> Could I ask why?

To see see how annoying the situation is, check out utils/cutils.c in
QEMU; basically, it is very hard to do error handling.  From the man page:

       Since  strtoul() can legitimately return 0 or ULONG_MAX
       (ULLONG_MAX for strtoull()) on both success and failure, the
       calling program should set errno to 0 before the call, and then
       determine if an error occurred by checking whether errno has
       a nonzero value after the call.

and of course no one wants to write code for that every time they have
to parse a number.

In addition, if the string is empty it returns 0, and of endptr is NULL
it will accept something like "123abc" and return 123.

So it is not literally impossible, but it is a poorly-designed interface
which is a major source of bugs.  On Rusty's API design levels[1][2], I
would put it at 3 if I'm feeling generous ("Read the documentation and
you'll get it right"), and at -4 to -7 ("The obvious use is wrong") if
it's been a bad day.

Therefore it's quite common to have a wrapper like

    int my_strtoul(char *p, char **endptr, unsigned long *result);

The wrapper will:

- check that the string is not empty

- always return 0 or -1 because of the by-reference output argument "result"

- take care of checking that the entire input string was parsed, for
example by rejecting partial parsing of the string if endptr == NULL.

This version gets a solid 7 ("The obvious use is probably the correct
one"); possibly even 8 ("The compiler will warn if you get it wrong")
because the output argument gives you better protection against overflow.

Regarding overflow, there is a strtol but not a strtoi, so you need to
have a temporary long and do range checking manually.  Again, you will
most likely make mistakes if you use strtol, while my_strtol will merely
make it annoying but it should be obvious that you're getting it wrong.

Paolo

[1] https://ozlabs.org/~rusty/index.cgi/tech/2008-03-30.html
[2] https://ozlabs.org/~rusty/index.cgi/tech/2008-04-01.html
Peter Xu June 5, 2020, 5:39 p.m. UTC | #5
On Fri, Jun 05, 2020 at 03:26:39PM +0200, Paolo Bonzini wrote:
> On 05/06/20 14:48, Peter Xu wrote:
> >>> The bug is that strtoul is "impossible" to use correctly.
> > Could I ask why?
> 
> To see see how annoying the situation is, check out utils/cutils.c in
> QEMU; basically, it is very hard to do error handling.  From the man page:
> 
>        Since  strtoul() can legitimately return 0 or ULONG_MAX
>        (ULLONG_MAX for strtoull()) on both success and failure, the
>        calling program should set errno to 0 before the call, and then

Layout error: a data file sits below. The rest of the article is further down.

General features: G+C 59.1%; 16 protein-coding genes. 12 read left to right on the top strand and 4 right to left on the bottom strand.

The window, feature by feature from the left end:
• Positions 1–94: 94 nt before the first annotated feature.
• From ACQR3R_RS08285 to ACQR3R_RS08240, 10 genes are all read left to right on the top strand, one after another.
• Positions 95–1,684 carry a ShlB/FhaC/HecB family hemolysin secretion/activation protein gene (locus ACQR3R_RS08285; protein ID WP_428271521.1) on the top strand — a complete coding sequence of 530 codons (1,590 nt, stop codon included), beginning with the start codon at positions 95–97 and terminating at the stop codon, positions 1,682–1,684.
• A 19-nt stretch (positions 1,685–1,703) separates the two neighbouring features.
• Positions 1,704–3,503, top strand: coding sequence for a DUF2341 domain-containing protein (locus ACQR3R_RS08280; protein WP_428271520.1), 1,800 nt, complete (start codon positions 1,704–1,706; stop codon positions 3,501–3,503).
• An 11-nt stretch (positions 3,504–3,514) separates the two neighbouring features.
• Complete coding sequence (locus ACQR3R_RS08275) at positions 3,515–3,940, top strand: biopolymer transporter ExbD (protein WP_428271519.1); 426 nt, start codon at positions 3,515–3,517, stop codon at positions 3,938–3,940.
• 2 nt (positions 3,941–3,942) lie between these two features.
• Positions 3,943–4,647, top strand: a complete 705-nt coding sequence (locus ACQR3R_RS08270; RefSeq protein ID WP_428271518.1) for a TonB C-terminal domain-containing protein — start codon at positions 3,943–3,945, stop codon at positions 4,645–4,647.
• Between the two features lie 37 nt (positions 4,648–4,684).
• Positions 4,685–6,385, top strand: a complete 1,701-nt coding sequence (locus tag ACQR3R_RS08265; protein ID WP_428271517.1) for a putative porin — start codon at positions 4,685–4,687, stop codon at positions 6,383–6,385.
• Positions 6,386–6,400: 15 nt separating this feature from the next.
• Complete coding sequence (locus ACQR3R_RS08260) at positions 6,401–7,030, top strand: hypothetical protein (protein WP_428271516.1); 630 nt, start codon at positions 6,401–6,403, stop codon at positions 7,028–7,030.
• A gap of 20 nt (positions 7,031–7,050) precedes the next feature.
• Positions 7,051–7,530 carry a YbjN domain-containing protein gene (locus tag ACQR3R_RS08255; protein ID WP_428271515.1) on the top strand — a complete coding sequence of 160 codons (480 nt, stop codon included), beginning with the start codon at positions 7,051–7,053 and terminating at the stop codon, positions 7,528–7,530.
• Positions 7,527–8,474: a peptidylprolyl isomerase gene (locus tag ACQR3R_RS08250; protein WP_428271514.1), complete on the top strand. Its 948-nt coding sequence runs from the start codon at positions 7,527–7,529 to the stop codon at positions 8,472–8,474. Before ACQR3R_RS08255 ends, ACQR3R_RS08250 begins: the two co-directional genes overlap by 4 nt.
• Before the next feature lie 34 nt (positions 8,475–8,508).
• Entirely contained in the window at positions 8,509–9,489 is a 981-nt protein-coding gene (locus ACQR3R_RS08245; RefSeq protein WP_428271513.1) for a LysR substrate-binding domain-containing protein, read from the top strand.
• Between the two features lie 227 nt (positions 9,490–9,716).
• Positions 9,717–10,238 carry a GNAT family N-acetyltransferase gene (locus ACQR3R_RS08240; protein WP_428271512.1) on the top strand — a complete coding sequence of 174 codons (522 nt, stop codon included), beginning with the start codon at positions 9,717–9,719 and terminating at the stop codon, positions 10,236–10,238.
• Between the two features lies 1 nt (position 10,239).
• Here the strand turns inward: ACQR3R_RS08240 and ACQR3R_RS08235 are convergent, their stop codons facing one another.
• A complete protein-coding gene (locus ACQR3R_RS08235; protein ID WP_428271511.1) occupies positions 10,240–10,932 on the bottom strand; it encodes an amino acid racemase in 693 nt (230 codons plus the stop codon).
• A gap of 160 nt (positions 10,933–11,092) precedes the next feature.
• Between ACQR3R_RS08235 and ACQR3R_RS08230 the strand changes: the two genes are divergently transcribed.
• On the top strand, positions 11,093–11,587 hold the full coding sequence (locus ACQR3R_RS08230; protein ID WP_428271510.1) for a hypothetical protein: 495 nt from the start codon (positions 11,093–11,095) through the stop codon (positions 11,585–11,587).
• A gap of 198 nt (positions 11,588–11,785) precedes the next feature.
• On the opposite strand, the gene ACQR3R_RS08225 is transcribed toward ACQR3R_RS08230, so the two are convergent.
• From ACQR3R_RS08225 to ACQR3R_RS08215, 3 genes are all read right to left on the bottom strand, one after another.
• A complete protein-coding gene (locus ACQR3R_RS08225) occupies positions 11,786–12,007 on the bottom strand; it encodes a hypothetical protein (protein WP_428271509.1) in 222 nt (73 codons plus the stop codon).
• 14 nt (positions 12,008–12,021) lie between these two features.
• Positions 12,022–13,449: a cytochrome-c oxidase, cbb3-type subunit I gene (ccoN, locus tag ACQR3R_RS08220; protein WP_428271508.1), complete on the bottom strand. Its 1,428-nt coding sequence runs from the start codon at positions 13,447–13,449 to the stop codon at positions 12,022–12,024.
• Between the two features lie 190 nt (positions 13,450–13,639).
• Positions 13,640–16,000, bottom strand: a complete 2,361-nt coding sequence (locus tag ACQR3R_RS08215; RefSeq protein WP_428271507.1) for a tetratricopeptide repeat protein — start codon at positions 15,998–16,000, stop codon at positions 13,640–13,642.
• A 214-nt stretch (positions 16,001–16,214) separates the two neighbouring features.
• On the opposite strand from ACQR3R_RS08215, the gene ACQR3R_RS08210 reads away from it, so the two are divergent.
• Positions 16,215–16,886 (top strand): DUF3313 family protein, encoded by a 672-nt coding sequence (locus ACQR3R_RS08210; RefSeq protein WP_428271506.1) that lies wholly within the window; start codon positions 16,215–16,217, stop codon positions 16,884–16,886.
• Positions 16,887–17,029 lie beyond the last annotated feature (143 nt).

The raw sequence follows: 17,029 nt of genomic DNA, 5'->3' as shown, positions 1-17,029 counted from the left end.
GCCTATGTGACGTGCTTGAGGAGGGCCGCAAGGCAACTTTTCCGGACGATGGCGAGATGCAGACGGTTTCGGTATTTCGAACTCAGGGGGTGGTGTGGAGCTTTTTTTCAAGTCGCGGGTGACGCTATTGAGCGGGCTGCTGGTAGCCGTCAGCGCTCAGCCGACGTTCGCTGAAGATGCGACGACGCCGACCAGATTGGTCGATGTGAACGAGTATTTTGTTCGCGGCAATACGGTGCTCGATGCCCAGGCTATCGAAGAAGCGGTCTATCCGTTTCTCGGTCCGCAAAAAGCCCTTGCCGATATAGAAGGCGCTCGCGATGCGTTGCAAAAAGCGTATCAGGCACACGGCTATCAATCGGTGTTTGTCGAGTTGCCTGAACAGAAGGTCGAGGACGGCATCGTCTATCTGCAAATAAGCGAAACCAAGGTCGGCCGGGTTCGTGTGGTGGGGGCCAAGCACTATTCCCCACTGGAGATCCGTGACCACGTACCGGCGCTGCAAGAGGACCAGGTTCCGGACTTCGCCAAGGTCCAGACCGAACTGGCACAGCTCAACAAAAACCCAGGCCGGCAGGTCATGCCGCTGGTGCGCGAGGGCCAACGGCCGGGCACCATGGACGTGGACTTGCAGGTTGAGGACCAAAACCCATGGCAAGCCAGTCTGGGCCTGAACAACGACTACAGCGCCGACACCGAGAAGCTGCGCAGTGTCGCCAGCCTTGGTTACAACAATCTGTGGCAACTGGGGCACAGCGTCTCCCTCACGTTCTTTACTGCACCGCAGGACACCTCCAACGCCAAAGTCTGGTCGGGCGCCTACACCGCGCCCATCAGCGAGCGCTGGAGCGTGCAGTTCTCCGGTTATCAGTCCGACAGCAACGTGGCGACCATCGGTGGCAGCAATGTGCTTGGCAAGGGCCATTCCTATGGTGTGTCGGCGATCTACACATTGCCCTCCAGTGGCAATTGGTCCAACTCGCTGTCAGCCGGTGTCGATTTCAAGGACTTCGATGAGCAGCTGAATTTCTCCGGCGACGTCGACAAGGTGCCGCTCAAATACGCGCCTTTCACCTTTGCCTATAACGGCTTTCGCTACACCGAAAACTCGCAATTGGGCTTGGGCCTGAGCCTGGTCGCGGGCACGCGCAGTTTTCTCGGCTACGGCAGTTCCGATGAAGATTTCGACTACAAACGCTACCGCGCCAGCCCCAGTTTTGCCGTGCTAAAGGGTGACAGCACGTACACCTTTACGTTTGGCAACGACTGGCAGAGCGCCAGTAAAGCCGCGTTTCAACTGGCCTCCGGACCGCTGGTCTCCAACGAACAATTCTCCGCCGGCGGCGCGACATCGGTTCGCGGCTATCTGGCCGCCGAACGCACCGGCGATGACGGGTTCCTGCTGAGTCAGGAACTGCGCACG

>        determine if an error occurred by checking whether errno has
>        a nonzero value after the call.
> 
> and of course no one wants to write code for that every time they have
> to parse a number.
> 
> In addition, if the string is empty it returns 0, and of endptr is NULL
> it will accept something like "123abc" and return 123.
> 
> So it is not literally impossible, but it is a poorly-designed interface
> which is a major source of bugs.  On Rusty's API design levels[1][2], I
> would put it at 3 if I'm feeling generous ("Read the documentation and
> you'll get it right"), and at -4 to -7 ("The obvious use is wrong") if
> it's been a bad day.
> 
> Therefore it's quite common to have a wrapper like
> 
>     int my_strtoul(char *p, char **endptr, unsigned long *result);
> 
> The wrapper will:
> 
> - check that the string is not empty
> 
> - always return 0 or -1 because of the by-reference output argument "result"
> 
> - take care of checking that the entire input string was parsed, for
> example by rejecting partial parsing of the string if endptr == NULL.
> 
> This version gets a solid 7 ("The obvious use is probably the correct
> one"); possibly even 8 ("The compiler will warn if you get it wrong")
> because the output argument gives you better protection against overflow.
> 
> Regarding overflow, there is a strtol but not a strtoi, so you need to
> have a temporary long and do range checking manually.  Again, you will
> most likely make mistakes if you use strtol, while my_strtol will merely
> make it annoying but it should be obvious that you're getting it wrong.
> 
> Paolo
> 
> [1] https://ozlabs.org/~rusty/index.cgi/tech/2008-03-30.html
> [2] https://ozlabs.org/~rusty/index.cgi/tech/2008-04-01.html

Fair enough, and a good reading material. :)

Thanks!

Patch
diff mbox series

diff --git a/tools/testing/selftests/kvm/demand_paging_test.c b/tools/testing/selftests/kvm/demand_paging_test.c
index 360cd3ea4cd67..4eb79621434e6 100644
--- a/tools/testing/selftests/kvm/demand_paging_test.c
+++ b/tools/testing/selftests/kvm/demand_paging_test.c
@@ -615,8 +615,6 @@  int main(int argc, char *argv[])
 			break;
 		case 'd':
 			uffd_delay = strtoul(optarg, NULL, 0);
-			TEST_ASSERT(uffd_delay >= 0,
-				    "A negative UFFD delay is not supported.");
 			break;
 		case 'b':
 			vcpu_memory_bytes = parse_size(optarg);